This week on The Scariest Part, my guest is author Lori M. Myers, whose new story collection is Crawlspace and Other Stories of Dark Fiction and Horror. Here is the publisher’s description:
A windowed storefront, a foreboding brothel, a wine cellar, a burial plot. Small spaces surrounded by thick walls, bolted with padlocks, weighed down with wet earth. This story collection of dark fiction/horror by award-winning writer Lori M. Myers is about the mystery and danger of closed-in rooms and wombs; of the mistaken belief that being inside equals safety. It doesn’t; not in these crawl spaces…
And now, let’s hear what the scariest part was for Lori M. Myers:
The inspiration for my story collection titled Crawlspace originated by simply reading and listening and then answering the question, “What if…?” Sometimes an idea sprang from reading an innocent new story or overhearing a conversation or by simply allowing my mind to wander during long walks. As these stories were completed and compiled, I began to notice the thread that linked them — a thread that both surprised me and yet didn’t.
So let’s rip this apart, shall we? I don’t consider myself claustrophobic by any means, but as I wrote these stories in my writing life, I noticed some revelations going on in my real life. It was in those moments (for instance, being stuck in crowded narrow hallways) that my breathing felt more constrained. I’d find myself shoulder-to-shoulder with strangers and yearned for the sea of humanity to part, to rush toward an exit door and find freedom, fresh air. I didn’t know its origins. I’d always equated indoors with safety, but the more I researched and examined the human condition, the more I realized that cramped places shut out a sometimes scary unknown if our imaginations take over.
I remember watching Alfred Hitchcock’s Psycho and not understanding why Vera Miles, all alone in that wretched house, got curious about a closed door leading to the basement. She was a few steps from the entrance door, a few blessed steps. Needless to say, I questioned her judgment. It appears that many other horror film characters took Vera’s lead and chose to turn the knobs of doors with ominous noises coming from the other side rather than leaving the place and phoning 911.
So I looked at my stories, asked myself what scared me, and the response was proof that having four solid walls around my fictional characters didn’t equal safety. I made bad things happen each and every time. In “Heartland Flyer,” a house serves as refuge (or is it?) from a train that kills; in “Dante’s Window,” close quarters become the “monster”; in the title story, “Crawlspace,” both the womb and the grave signify evil; in “Scar Girl,” even a Ferris wheel’s gondola becomes something other than an amusement.
Experts say that claustrophobia is an irrational fear of enclosed spaces, especially if there seems no way to escape. It could stem from our childhoods, like being left in a closet for long stretches of time or perhaps being in a crowded elevator that gets stuck between floors, neither of which happened to me. But I definitely felt it in those crowded hallways. Why?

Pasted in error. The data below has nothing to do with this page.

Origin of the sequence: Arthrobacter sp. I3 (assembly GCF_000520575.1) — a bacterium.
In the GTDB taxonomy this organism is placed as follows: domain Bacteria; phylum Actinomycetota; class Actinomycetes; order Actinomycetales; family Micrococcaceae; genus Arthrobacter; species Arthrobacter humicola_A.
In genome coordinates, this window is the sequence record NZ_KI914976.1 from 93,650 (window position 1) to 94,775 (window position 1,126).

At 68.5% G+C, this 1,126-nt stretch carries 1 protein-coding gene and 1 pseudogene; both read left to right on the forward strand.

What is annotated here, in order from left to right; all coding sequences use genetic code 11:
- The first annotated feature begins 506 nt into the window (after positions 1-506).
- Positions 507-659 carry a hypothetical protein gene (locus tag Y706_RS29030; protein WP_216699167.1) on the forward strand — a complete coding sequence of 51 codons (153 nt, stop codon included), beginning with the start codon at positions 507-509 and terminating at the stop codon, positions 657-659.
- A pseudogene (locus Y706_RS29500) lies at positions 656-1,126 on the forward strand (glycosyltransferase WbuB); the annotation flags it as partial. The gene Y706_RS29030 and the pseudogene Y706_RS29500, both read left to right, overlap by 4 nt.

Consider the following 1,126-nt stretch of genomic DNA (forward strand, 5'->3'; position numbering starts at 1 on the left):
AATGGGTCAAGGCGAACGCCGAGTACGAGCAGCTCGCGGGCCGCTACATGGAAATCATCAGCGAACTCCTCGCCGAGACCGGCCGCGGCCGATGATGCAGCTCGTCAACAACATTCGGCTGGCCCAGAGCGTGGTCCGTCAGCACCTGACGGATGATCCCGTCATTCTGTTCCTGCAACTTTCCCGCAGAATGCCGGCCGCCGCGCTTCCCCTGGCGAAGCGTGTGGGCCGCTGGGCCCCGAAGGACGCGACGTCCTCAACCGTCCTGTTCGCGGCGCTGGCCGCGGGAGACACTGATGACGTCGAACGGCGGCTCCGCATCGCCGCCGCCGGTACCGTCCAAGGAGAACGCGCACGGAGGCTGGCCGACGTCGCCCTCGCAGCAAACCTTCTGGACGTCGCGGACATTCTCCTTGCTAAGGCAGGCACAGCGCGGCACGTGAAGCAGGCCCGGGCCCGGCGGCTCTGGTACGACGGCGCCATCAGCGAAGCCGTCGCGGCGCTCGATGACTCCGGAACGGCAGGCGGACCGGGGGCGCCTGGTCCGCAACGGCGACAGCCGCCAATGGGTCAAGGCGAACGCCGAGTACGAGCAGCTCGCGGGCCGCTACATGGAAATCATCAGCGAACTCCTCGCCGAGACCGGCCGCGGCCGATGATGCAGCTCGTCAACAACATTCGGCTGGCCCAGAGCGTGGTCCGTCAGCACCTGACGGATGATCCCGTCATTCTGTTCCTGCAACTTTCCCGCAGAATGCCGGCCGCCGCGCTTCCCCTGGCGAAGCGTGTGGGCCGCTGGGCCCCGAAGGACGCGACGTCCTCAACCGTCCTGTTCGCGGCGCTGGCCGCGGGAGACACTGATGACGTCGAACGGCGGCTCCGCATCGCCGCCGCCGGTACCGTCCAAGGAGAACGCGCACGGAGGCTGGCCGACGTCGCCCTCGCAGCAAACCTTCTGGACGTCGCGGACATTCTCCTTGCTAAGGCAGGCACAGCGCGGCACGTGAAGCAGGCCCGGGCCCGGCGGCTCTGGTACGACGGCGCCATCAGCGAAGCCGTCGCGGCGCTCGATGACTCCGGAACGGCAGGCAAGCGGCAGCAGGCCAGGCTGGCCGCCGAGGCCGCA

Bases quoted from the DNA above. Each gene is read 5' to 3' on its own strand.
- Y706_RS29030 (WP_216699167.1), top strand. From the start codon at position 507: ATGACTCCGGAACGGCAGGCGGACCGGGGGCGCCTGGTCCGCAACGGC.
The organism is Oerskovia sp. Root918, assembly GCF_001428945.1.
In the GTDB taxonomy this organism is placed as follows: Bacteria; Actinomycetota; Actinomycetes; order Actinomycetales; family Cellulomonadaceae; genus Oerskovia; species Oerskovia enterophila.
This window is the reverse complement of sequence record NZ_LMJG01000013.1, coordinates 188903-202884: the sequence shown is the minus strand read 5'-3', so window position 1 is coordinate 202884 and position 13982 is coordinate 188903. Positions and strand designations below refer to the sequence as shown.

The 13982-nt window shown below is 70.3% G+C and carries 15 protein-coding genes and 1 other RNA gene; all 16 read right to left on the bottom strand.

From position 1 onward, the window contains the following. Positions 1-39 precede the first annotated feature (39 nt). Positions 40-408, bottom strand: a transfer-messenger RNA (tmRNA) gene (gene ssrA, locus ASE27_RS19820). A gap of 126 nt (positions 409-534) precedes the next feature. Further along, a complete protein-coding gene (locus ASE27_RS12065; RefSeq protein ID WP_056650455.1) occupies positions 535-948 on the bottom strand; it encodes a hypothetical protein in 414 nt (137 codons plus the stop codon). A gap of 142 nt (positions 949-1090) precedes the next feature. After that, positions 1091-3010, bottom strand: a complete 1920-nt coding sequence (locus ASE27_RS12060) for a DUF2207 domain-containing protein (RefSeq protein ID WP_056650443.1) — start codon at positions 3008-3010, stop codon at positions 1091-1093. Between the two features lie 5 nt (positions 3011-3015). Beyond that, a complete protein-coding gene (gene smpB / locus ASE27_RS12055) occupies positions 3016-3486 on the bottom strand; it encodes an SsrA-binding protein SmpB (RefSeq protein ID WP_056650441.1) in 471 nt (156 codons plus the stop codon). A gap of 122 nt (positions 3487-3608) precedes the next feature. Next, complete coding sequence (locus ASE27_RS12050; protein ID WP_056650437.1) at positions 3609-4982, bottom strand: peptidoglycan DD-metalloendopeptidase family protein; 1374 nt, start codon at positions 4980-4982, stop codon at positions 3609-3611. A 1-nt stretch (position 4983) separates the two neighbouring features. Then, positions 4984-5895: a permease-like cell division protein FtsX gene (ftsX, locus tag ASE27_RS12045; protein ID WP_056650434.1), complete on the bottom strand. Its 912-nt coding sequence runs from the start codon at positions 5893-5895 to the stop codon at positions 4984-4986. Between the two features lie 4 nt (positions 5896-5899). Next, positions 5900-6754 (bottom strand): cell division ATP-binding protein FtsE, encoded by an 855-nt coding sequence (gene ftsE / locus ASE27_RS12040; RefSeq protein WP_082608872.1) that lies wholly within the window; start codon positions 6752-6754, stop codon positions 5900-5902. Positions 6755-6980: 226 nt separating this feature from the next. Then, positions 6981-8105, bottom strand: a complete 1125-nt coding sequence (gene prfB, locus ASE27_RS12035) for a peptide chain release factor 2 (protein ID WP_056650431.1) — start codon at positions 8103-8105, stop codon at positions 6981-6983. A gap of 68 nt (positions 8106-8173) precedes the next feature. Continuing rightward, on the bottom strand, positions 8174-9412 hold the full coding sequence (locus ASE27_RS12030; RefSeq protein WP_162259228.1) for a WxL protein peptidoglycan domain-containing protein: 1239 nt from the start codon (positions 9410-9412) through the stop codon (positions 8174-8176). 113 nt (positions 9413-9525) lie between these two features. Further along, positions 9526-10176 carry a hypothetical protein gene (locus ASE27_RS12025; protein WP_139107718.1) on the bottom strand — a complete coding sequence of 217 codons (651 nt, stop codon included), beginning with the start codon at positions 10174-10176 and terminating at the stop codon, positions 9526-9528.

Perhaps, when it came right down to it, it was my parents’ story that became my book’s focus and ultimately my own. Growing up, I knew little of my European parents’ experience during World War II. I knew they were Holocaust survivors, but discovered that they lived in a bunker in the Polish forest for more than three years. “Holes in the ground,” my father later told me. They would change their location often, finding another bunker to “live” in, never revealing to others in hiding exactly where their crawlspace was located for fear of being found out. That bunker became both sanctuary and a threat. A small enclosed space, yet a wrong move, a sneeze, could mean discovery, torture, death. Deep within my childlike wonder, I’d ponder what it was like for them. I’d put myself in that bunker with the monsters hovering, scouring the woods. There was no safe place in my imagination and that bunker didn’t provide one either.
We may breathe that sigh of relief as we settle in those crawlspaces, but once the door is locked and we’re inside those solid walls of wood, plaster or dirt, who knows who might be already right there, gnashing its teeth.
Lori M. Myers is an award-winning writer of creative nonfiction, fiction, essays, and plays, a Pushcart Prize nominee, and a Broadway World Award nominee. Her works have been published in more than forty-five national and regional magazines, journals, and anthologies. Her plays and musicals have been performed internationally and across the United States and Canada. Lori is an adjunct professor of writing and literature, and senior interviews editor for Hippocampus Magazine. She holds an MA in creative writing from Wilkes University and resides in New York.